Sheikh Mahdi Ahmed al-Sumaidi was detained in Abu Ghraib prison
early this year after a weapons cache was found in his Ibn Taymiyyah
mosque. Since released, his anti-US fervor is undiminished. "Neither
the occupation forces nor the government they installed is
acceptable,'' he says. "The legitimate power is the resistance."
Even so, he is grateful for the US invasion. "God uses many
tools,'' he says. "America's brutality has caused many to understand
that Islam is the answer to our problems. The only solution is
Sheikh Sumaidi is one of a cadre of Sunni preachers whose star
has risen sharply in the past year. No longer constrained or exiled
by a repressive regime, they are preaching jihad at key mosques and
pushing to make Iraq an Islamic state.
They are still on the fringes of mainstream Sunni practice here.
But amid almost daily firefights in the Sunni Triangle, these
radical preachers are emerging as the principal Sunni rallying
"The Islamists are growing up very quickly among the frustrated
and disadvantaged,'' says Sadoun al-Dulame, who runs the Iraq Center
for Research and Strategic Studies in Baghdad. "All the violence is
allowing extremists to mobilize and try to monopolize political
The preachers' opponents call them Wahhabis, after the dominant
religious ideology of Saudi Arabia. But many prefer to refer
themselves as salafy, which emphasizes their desire to return the
Islamic world to the practices that prevailed at the time of
Mohammad, which they see as a golden age. While the US project was
to mold a secular Iraq friendly to the West, the salafys' religious
beliefs are not far from Al Qaeda's.
Now, they're playing an increasingly visible political role. When
hostages are taken, diplomats quietly contact them, hoping they can
secure their release. When interim Prime Minister Iyad Allawi wants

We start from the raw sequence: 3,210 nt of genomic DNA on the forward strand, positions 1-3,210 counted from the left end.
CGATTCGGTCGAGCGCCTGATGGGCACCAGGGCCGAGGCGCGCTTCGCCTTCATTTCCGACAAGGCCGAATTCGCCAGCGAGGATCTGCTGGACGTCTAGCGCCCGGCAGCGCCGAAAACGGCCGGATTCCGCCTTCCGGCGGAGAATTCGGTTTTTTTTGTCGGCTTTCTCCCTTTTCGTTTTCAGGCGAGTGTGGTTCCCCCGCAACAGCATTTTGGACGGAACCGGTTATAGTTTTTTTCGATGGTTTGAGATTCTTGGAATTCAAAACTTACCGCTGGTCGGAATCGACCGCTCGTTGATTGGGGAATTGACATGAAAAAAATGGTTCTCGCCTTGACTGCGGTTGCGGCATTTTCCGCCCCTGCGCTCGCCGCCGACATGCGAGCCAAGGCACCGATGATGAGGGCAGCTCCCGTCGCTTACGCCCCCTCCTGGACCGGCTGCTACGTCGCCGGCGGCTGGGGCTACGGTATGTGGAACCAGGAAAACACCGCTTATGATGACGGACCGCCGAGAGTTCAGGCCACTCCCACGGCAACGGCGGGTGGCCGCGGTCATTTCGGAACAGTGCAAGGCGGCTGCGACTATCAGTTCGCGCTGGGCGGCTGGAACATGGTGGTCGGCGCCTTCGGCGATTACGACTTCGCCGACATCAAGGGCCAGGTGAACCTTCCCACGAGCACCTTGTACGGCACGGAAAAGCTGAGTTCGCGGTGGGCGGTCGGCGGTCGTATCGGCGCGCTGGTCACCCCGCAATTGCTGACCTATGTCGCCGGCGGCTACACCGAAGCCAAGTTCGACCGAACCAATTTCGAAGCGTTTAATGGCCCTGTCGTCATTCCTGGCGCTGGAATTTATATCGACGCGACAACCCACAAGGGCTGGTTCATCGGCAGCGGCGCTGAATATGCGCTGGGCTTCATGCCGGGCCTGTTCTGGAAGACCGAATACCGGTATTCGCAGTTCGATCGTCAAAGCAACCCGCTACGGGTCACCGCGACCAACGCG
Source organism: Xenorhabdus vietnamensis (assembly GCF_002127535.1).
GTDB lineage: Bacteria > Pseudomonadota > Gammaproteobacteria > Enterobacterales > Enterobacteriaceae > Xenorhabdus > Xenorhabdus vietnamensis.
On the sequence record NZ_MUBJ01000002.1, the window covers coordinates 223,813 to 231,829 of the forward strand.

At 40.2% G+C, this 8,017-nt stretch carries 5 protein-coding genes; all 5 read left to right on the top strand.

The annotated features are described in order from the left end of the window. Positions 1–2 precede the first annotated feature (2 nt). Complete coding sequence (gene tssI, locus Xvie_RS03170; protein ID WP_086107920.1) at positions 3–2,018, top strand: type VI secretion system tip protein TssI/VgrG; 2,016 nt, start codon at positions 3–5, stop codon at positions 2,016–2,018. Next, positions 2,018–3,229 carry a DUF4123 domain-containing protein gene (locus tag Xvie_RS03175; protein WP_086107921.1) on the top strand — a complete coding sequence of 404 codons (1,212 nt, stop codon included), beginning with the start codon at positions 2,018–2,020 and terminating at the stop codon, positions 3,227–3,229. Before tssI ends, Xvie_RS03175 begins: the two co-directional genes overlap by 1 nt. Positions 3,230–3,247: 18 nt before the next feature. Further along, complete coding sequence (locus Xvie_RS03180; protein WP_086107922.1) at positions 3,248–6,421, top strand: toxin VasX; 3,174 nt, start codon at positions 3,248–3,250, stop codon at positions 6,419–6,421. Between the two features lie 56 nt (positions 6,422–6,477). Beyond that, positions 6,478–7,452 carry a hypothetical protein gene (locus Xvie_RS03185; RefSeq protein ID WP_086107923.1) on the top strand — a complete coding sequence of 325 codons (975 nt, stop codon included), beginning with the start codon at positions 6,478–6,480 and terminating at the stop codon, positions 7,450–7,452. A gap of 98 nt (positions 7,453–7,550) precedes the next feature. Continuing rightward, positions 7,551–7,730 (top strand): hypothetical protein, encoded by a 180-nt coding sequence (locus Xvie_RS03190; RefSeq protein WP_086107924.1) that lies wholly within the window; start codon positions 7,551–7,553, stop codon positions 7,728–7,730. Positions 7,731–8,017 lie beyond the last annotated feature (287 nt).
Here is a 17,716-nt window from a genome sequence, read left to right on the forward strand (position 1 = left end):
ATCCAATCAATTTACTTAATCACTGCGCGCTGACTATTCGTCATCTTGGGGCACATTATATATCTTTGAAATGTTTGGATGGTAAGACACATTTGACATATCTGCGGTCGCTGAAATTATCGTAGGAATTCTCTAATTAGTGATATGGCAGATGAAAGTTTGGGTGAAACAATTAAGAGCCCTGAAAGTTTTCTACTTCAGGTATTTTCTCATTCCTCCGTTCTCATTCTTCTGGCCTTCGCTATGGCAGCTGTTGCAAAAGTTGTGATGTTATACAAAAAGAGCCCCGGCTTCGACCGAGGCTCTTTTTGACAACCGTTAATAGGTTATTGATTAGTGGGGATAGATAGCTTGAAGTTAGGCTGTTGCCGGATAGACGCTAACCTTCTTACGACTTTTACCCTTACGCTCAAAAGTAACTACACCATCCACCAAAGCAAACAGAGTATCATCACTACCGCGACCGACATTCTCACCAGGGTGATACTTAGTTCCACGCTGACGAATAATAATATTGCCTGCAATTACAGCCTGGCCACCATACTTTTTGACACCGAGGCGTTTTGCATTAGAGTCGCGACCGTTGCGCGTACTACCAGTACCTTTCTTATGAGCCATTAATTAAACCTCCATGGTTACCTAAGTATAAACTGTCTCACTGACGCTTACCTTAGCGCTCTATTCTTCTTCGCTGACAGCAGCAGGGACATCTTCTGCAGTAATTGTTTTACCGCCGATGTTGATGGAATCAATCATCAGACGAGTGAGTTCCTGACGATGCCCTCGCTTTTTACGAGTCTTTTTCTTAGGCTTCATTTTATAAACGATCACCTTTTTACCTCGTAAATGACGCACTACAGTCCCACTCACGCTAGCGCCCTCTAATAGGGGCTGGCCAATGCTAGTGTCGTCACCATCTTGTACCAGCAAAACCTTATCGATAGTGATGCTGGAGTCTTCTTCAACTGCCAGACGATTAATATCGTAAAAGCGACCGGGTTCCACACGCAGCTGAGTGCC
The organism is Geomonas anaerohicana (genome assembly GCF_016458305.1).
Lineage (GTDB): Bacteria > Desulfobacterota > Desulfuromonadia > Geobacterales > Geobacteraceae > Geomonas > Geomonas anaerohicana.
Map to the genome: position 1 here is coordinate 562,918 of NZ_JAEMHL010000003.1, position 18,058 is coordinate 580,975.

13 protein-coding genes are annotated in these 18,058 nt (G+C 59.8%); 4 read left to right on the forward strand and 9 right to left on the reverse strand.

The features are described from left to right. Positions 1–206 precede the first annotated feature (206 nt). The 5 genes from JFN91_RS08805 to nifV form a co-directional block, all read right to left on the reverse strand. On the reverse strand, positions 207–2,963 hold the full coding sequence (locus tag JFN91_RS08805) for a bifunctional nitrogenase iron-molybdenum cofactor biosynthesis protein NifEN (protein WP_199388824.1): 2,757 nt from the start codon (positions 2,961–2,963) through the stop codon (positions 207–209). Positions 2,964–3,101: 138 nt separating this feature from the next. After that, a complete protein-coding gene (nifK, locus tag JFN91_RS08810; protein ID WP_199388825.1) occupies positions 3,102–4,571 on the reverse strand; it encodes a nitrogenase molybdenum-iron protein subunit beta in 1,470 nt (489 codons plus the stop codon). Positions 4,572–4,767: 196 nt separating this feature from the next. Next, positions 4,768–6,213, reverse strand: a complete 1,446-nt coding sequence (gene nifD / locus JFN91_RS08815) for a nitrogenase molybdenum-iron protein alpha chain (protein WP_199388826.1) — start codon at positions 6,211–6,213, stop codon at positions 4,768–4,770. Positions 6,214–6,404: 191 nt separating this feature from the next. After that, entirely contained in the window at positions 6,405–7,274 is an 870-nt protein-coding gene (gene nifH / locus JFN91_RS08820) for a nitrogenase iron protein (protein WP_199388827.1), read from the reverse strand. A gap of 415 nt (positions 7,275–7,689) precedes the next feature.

to negotiate with insurgents in the war-torn town of Fallujah, now
in the hands of Sunni jihadis, he goes through their mosques. And
increasingly, when young Iraqi Sunnis seek guidance in dealing with
a dislocating and fraught time in their lives, they turn to these
A receptive ear
Hussein al-Khaisi, who runs a small shop selling nuts and dates
in Baghdad, is one of scores of Iraqi men whose faith has deepened
since the US invasion, and he's now a regular attendant at the small
An Nur mosque in Baghdad. "During the US invasion, I saw so much
chaos and death that I turned to God,'' he says. "Now there is so
much corruption and violence that we need an Islamic government
according to sharia. That would stop a lot of the suffering we have
Sheikh Ayad Ahmed al-Jubari runs the An Nur mosque and says
attendance has grown since the invasion, which he says has helped
Iraqis see the truth of Islam. He's also been freer to speak his
mind - the regime of Saddam Hussein closely controlled political
activity at Iraq's mosques. He says ongoing fighting in the Sunni
triangle has drawn more people into his circle.
"The Americans wanted to make Fallujah into a place of terror,
but God wanted it to be a place to strengthen the resistance,'' says
Sheikh Jubari, who goes on to say that Fallujah is now a place of
near-miracles. He says the blood of men "martyred" in the fight
against the US smells like perfume and that, somehow, insurgents'
weapons seemed to never run out of bullets during the April
Sheikh Jubari also praises the beheadings of "spies" - like
Korean translator Kim Sun Il last month - and says it's appropriate
to stage attacks on anyone connected with the US.
Mr. Dulame says it's a mistake to focus exclusively on Sunni
groups - pointing out that Shiite religious movements like Moqtada
al-Sadr's Mahdi Army have used murder and intimidation as well.
But most of the insurgent activity inside Iraq - be it car-
bombings of police stations, assassinations of top Iraqi officials,
or the gun battle between US soldiers and insurgents early Sunday in
the town of Buhriz that left 13 insurgents dead - is now conducted
by Sunnis, many radicalized during 17 months of fighting with US